This is why the matter concerns you directly. Because this is a battle between our right to self-determine, to demand a new political process, to be sovereign, and private corporate interests which appear determined to treat us like a herd, which only exists for their benefit. It is the battle against a system which ensures that those who fuck up, are never those that are punished – it is always the poorest, the most decent, the most hard-working that bear the brunt.  The Greeks have said “Enough is enough”. What do you say?

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Help us by spreading this message to others – don’t let the media airbrush it out of existence, like they have done with the people of Madison, Wisconsin and the Indignados in Spain. Use the comments below (no registration is needed) to express your solidarity with the people of Greece. If you have any questions, again use the comments and I will do my best to answer. Raise the matter with people in power. Ask questions. Talk about it in the pub. Most of all, wake up before you find yourself in our situation.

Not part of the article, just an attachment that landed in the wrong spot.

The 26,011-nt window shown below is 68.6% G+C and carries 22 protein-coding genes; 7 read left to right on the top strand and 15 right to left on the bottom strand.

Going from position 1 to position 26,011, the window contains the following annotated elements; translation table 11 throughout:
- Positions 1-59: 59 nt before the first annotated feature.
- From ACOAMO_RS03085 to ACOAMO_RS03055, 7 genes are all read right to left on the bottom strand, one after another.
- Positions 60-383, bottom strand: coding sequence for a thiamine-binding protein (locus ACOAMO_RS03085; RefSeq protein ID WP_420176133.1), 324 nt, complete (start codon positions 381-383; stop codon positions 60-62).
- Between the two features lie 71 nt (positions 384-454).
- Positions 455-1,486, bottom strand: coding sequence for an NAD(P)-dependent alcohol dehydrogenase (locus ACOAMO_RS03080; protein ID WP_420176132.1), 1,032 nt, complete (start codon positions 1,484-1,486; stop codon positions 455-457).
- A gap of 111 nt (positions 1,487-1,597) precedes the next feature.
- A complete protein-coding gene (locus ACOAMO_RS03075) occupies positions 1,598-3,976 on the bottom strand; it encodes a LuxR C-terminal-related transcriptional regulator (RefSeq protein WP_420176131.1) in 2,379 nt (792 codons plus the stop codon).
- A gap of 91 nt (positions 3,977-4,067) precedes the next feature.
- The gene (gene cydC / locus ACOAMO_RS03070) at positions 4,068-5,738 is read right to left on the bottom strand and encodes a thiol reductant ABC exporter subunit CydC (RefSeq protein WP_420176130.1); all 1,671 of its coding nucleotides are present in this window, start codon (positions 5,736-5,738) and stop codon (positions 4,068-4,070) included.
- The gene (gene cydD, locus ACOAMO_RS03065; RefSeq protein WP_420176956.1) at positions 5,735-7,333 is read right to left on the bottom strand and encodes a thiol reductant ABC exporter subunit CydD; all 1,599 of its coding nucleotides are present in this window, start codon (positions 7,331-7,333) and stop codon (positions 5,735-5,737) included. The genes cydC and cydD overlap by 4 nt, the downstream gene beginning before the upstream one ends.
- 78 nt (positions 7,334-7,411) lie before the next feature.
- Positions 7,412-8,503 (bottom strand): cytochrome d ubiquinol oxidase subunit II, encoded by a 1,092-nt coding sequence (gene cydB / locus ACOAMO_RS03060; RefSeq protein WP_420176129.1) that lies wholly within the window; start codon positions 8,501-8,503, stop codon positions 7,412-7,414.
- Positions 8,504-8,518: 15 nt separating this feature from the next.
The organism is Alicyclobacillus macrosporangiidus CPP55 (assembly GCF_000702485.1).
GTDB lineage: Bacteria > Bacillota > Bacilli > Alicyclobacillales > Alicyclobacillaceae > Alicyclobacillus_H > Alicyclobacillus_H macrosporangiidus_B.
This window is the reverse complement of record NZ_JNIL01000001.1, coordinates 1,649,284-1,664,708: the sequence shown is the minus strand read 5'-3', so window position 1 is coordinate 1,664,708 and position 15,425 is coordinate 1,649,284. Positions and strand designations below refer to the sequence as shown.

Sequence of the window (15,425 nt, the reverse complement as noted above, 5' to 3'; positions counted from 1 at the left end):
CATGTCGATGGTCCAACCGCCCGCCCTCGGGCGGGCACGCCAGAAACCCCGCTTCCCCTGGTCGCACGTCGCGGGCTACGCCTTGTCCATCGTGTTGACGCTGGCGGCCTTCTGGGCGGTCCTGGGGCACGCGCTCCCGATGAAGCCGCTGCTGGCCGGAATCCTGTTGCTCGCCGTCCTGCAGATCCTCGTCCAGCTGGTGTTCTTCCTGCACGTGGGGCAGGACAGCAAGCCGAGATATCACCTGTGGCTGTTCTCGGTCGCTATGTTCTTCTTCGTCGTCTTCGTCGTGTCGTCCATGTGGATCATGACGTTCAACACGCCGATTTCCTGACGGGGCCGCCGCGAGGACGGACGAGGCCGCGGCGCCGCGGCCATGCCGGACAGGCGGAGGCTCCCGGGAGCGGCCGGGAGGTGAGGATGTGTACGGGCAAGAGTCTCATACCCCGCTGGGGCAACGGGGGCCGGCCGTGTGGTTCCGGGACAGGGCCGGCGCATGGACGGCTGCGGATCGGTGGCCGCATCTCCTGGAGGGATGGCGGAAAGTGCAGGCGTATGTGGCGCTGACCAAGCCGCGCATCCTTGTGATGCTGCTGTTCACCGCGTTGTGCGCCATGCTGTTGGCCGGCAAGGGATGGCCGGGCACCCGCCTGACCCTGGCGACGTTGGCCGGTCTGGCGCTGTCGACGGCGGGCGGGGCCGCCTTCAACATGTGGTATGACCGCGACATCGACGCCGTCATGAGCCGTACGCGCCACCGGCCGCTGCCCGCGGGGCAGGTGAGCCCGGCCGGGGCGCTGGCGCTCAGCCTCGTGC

Nassim Nicholas Taleb is the Lebanese-American philosopher who formulated the theory of “Black Swan Events” – unpredictable, unforeseen events which have a huge impact and can only be explained afterwards. Last week, on Newsnight, he was asked by Jeremy Paxman whether the people taking to the streets in Athens was a Black Swan Event. He replied: “No. The real Black Swan Event is that people are not rioting against the banks in London and New York.”